Fall days in this part of Wisconsin are perfect for jumping on an ATV for hours of fresh air, colorful landscapes and enjoying the camaraderie of fellow riders. That was the plan for Mike Overby Oct. 21, 2016, until things went horribly wrong. He is grateful to still be alive after an ATV accident that day and with the help of his partner, Kim Walstad, he is looking at the bright side of things.
Overby and Walstad have a cabin on the Apple River and are proud to call Amery their second home when they are away from their place in Zumbrota, MN. They have enjoyed Amery so much that they plan to retire here and look forward to spending more time with friends they have made in town. Some of those friends were made from an unlikely situation. They didn’t meet them at an area hangout or local event, instead they were met during life saving measures were taken on Overby after his horrific accident.
Overby and three friends were riding ATV on an autumn day back in 2016, when he rolled his ATV and suffered a traumatic brain injury. He is not able to remember what caused the accident. Responding to the scene were Apple River Fire, Amery Area Ambulance and Polk and Barron County Sheriff’s Departments.
There was also a mystery person who was the second to arrive at the accident. Overby said, “I have to go by what people tell me. A lady stopped and those on the scene said to her, ‘You do not want to see this.’ She stayed anyways. She walked toward me, stood and held my hand. Once First Responders arrived, she literally vanished. I do not know who she was, but I would sure like to meet her and thank her.”
Walstad said she believes God was shining down on Overby that day, as everything lined up just right for him to receive prompt and exceptional life saving techniques from those on scene, as well as tremendous care from neurologist Jon McIver once he was airlifted to Regions in St. Paul. “They all did such an amazing job,” said Walstad.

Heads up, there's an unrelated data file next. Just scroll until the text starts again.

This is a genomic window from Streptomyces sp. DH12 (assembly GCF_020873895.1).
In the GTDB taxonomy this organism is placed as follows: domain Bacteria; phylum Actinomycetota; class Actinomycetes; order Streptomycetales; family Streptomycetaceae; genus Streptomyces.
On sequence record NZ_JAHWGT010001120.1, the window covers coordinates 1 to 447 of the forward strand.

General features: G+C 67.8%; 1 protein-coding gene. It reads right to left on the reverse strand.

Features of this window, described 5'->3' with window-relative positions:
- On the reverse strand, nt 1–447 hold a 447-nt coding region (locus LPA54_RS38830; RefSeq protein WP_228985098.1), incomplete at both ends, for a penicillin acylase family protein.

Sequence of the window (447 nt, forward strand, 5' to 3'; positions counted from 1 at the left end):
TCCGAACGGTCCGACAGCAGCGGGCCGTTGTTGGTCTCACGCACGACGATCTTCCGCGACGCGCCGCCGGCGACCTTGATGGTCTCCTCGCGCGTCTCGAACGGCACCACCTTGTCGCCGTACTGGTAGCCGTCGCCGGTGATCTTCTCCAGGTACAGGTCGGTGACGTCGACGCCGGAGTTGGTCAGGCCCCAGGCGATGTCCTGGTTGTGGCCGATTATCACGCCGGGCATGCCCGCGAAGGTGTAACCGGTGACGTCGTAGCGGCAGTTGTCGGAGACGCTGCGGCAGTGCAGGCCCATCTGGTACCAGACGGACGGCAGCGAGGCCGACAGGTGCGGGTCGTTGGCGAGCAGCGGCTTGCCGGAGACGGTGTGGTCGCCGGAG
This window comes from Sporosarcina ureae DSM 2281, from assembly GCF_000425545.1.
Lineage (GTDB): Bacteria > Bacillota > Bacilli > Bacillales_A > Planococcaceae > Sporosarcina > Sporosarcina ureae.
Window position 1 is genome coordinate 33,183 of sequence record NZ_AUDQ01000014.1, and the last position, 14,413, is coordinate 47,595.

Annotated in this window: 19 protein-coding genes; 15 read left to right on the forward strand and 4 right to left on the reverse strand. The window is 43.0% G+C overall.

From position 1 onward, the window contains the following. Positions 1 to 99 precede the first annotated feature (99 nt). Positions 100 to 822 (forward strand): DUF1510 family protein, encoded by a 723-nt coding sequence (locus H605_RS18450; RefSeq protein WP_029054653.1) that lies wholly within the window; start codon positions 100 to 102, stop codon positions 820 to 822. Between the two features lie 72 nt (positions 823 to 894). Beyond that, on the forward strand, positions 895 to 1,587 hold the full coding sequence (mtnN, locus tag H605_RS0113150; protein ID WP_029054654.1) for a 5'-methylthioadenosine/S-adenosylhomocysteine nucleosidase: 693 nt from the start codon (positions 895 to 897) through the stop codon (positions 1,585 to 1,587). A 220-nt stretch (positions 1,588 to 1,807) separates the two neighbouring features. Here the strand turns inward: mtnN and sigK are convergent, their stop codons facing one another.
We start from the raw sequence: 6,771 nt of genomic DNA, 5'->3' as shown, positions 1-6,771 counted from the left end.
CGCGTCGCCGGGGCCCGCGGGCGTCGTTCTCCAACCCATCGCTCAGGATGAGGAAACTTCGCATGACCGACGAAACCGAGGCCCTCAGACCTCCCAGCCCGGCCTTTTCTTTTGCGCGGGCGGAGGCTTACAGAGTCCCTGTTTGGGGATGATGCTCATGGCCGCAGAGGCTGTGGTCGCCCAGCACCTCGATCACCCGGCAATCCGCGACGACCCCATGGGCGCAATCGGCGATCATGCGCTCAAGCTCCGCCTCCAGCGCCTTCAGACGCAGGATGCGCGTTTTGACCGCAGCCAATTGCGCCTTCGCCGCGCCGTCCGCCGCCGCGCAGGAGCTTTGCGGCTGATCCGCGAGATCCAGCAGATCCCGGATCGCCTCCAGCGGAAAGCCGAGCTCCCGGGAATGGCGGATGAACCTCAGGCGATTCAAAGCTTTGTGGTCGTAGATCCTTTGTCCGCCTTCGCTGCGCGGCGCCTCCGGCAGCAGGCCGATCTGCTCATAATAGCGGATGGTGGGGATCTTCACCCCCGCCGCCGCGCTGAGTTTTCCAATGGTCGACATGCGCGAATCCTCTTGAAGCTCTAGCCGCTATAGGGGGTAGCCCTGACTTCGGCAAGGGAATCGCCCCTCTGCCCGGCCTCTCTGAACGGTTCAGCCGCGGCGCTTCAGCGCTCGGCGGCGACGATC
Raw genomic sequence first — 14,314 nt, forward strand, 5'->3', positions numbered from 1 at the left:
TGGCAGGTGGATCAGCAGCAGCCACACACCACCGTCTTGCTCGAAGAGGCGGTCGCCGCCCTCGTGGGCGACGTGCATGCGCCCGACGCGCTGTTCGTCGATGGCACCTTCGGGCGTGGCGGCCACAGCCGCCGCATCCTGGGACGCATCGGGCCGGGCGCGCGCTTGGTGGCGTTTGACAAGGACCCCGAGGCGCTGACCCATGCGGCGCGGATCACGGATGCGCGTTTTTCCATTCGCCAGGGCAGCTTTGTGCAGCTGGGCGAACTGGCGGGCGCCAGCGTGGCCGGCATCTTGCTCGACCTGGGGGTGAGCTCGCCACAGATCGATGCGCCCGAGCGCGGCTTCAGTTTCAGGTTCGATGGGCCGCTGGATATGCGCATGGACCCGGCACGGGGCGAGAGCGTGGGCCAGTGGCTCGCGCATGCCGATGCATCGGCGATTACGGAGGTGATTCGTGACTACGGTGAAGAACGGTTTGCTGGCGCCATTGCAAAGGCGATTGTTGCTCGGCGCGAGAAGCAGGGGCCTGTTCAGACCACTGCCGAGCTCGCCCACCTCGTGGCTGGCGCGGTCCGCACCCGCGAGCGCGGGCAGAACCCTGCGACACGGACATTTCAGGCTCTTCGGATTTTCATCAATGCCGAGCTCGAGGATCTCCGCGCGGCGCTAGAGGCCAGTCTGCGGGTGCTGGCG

Overby was in the hospital just shy of two months. He spent six months recouping and according to Walstad, “A good year to functioning level.” Overby is now considered fully functioning but “It is a new normal,” said Walstad.
During his long road to recovery at Regions, Walstad stayed by Overby’s side. She said she was lucky to have friends and family who visited and brought her things she needed like changes of clothing.
Walstad said, “After I was there a little while, I realized I really needed to freshen up. Some one at the hospital brought me shampoo and I washed my hair in the sink. I was also given toothpaste. I encountered a woman in the restroom. She did not speak English, but I realized that she too needed to freshen up. I showed her she could use my toothpaste and her finger to sort of brush her teeth. I could tell she was thankful from her smile and the way she kept bowing at me on her way out.”
Because of that experience, Walstad now puts together toiletry bags and distributes them to Regions. She has brought over 900 bags to be used by families with loved ones in the hospital.
One place she collects donations for toiletries is at the Amery Area EMT building. Dan Gullickson, a former Amery EMT, was one of the people Overby credits with saving his life. Dan and his wife Nicole, also an Amery EMT have become friends with Overby and Walstad since the accident.
They have also become friends with members of the Apple River Fire Department as well as Jeff Hahn from the Polk County Sheriff’s Department and Jeff Wolfe from the Barron County Sheriff’s Department.
Overby said he was formerly District Chief of the Lakeville Fire Department. After helping people during traumatic events, he would always wonder what happened to them. That is why it was so important for him to reach out to the people who had a hand in saving his life and express his gratitude.
Together with their new area friends, the couple has done some fundraising events to raise money for Apple River Fire and the Amery Area EMS over the past two years. “We have been fortunate to work with Rick and Birch Street in town to be able to have chili supper fundraisers and we have also started annual ATV rides,” said Overby.
Each fall on the Saturday closest to the anniversary of his accident, Overby, Walstad, a group of friends and a growing number of new joiners, take on the ATV trails to raise money for a local cause. Many of the friends in that ATV group include those who were once strangers helping Overby through his incident. “These people have genuinely been concerned with my progress since my accident and they have become life-long friends,” said Overby.
He and Walstad will continue to give back as they are thankful for the blessed outcome of their situation. Walstad said, “All of it is our way to say thank you and our way of turning something good out of what started as a bad situation.”